Cloud security still the biggest concern for businesses: Gartner
21 August 2018
Cloud computing is the biggest information security concern shared by businesses in the UK, followed by other potent risks such as cyber security disclosure and GDPR compliance, Gartner’s Top 10 Emerging Risks of Q2 2018 has revealed.
In an indication that businesses are finally getting around to appreciating the risks that cloud services come with, risk, audit and compliance executives from across businesses have ranked cloud computing as the top emerging risk for their businesses, even though social engineering, which has been behind a spate of data breaches, is still not seen as a major risk by many.
The risk posed by cloud computing is faced by businesses in two ways: either when a hacker is able to successfully access sensitive enterprise data stored in the cloud, or when the cloud service provider is unable to offer uninterrupted service as a result of disruption into his own operations.
95% of data traffic in 2021 will take place on the cloud
Considering that global cloud data centre traffic will increase from a mere 6.0 zettabytes per year in 2016 to 19.5 zettabytes per year in 2021, thereby representing 95% of total data centre traffic, businesses need to ensure the cloud services they use are secure and robust enough to prevent cyber incidents, external data access, or frequent disruptions.
“Executives are right to expand cloud services as part of their digital business initiatives, but they need to ensure their cloud security strategy keeps up with this growth. Leaders should start by clearly identifying their most at-risk areas, which remain obscure to many large organization leaders,” said Matthew Shinkman, practice leader at Gartner.
Accoring to Gartner’s report, risk, audit and compliance executives are also concerned about other information security risks such as cyber security disclosure, GDPR compliance, the adoption of Artificial Intelligence, and social engineering, even though the latter ranks lower in risk perception compared to the global economy, business ethics, and risk aversion.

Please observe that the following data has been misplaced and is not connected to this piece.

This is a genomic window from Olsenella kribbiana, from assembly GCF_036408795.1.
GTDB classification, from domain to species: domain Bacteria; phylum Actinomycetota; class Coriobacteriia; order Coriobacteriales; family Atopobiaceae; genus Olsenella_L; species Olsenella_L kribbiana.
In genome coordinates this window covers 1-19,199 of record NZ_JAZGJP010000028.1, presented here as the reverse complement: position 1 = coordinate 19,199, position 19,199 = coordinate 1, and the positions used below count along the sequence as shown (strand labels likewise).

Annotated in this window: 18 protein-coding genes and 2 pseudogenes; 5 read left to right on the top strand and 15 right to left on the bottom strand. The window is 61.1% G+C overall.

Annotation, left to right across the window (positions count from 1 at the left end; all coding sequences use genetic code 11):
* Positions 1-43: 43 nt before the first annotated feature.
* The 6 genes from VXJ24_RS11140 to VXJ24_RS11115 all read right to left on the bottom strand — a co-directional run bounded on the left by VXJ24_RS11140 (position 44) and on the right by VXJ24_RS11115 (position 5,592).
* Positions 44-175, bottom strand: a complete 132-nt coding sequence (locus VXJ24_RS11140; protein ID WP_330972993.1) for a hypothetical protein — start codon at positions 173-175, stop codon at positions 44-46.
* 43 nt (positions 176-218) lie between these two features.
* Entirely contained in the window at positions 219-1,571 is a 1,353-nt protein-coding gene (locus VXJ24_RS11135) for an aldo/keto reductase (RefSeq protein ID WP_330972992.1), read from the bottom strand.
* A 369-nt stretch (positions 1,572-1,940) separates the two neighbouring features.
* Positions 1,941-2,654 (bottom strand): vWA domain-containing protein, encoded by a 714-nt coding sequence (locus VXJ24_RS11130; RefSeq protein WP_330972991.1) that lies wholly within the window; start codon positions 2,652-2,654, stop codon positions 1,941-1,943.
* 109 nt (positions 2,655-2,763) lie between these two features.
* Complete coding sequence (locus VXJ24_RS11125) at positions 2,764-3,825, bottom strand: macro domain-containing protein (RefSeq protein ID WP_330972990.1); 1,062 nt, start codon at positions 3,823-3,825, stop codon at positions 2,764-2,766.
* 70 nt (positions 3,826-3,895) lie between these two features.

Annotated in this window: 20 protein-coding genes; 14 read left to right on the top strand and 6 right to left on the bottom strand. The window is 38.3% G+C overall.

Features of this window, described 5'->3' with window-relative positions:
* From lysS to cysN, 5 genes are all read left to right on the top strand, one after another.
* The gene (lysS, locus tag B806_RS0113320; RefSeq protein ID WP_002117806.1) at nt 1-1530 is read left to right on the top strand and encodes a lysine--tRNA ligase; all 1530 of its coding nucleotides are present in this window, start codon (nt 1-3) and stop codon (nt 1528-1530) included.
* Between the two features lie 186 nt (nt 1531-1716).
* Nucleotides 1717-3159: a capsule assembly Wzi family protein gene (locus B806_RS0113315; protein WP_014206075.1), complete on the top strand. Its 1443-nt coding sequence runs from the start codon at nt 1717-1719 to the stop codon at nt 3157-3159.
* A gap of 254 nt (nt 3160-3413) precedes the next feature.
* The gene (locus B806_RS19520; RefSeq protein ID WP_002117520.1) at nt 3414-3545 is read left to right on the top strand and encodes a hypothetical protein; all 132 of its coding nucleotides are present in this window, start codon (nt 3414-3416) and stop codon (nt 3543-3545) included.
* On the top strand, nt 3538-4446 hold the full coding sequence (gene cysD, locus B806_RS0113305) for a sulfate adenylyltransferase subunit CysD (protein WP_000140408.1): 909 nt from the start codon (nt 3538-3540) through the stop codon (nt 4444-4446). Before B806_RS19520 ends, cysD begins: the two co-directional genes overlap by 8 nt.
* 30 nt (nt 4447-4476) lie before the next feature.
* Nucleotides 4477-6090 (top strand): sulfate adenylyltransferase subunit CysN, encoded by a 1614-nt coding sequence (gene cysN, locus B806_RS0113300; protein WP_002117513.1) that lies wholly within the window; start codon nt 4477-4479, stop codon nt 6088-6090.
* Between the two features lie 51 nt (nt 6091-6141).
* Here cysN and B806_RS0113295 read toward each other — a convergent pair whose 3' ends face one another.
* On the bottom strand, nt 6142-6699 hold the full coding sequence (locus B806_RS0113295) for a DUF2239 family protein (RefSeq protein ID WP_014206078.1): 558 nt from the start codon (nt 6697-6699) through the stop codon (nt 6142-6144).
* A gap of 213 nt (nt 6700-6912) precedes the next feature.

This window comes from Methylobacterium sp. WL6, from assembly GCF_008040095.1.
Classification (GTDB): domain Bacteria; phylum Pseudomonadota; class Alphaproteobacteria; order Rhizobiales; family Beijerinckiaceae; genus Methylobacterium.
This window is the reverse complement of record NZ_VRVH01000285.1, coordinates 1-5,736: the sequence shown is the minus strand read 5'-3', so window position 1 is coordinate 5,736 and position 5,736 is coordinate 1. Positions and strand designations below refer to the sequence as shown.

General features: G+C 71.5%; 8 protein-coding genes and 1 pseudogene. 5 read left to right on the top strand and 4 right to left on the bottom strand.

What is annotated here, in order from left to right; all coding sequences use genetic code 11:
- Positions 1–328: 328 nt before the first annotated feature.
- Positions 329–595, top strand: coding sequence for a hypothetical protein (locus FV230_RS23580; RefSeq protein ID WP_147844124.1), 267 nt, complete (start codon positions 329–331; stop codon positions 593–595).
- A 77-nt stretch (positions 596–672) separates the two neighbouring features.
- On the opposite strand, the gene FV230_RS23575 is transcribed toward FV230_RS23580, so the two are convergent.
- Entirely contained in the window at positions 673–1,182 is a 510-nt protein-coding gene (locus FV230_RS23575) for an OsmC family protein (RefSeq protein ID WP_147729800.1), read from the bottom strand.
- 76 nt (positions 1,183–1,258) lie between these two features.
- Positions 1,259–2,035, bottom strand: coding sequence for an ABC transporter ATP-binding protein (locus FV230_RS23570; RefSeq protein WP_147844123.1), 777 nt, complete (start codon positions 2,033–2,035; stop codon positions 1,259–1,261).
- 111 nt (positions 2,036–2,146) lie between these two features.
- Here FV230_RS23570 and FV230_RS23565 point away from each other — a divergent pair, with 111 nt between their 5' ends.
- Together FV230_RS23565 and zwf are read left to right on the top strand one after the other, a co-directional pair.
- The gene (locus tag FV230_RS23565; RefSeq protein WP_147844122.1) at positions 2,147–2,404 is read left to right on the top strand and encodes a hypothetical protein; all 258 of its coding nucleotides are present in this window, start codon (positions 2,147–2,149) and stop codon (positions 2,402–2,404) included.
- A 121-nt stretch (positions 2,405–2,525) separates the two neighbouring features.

According to Lane Thames, senior security researcher at Tripwire, cloud computing is presently among the most potent risks to organisations because many organisations either do not understand who is responsible for securing things or they lack adequatecyber security talent to secure the cloud environment.
“Organizations can increase their security posture by moving to the cloud if they embrace and understand the associated ‘separation of concerns’ that are implied by using cloud computing technology. By separation of concerns, we are referring to who owns security at the various layers,” he adds.
Thames adds that cloud computing now comes with various abstractions such as Infrastructure-as-a-Service (Iaas), Software-as-a-Service (SaaS), Platform-as-a-Service (PaaS), Backend-as-a-Service (BaaS) and Function-as-a-Service (FaaS) and by using these services organisations can offload security functions to cloud vendors and will only have to worry about things like identity management and data leakage.
Cloud computing used for shadow IT projects
Even though what Thomas says could be the right approach to using serverless cloud applications, it it not being followed by all organisations and many of them lack visibility into who handles such applications or do not have enough cyber security talent to manage such services effectively.
“Many older organisations are still struggling with legacy infrastructures and ensuring that they will be able to access their existing data through cloud platforms. Moreover at present, around a third of cloud consumption is driven by the business, rather than the IT department, through shadow IT projects. This risks not only undermining businesses’ digital strategies, but causing serious issues in industries where regulation limits the use of cloud,” said Conway Kosi, SVP & Head of Managed Infrastructure Services at Fujitsu EMEIA.
“Close collaboration between the C-suite and the IT team will enable businesses to design a balance that works for them in the long term. By unlocking the power in existing systems while facilitating innovation with new technologies, hybrid IT can enable even older companies draw on the power of what they have today – while moving quickly enough for tomorrow,” he added.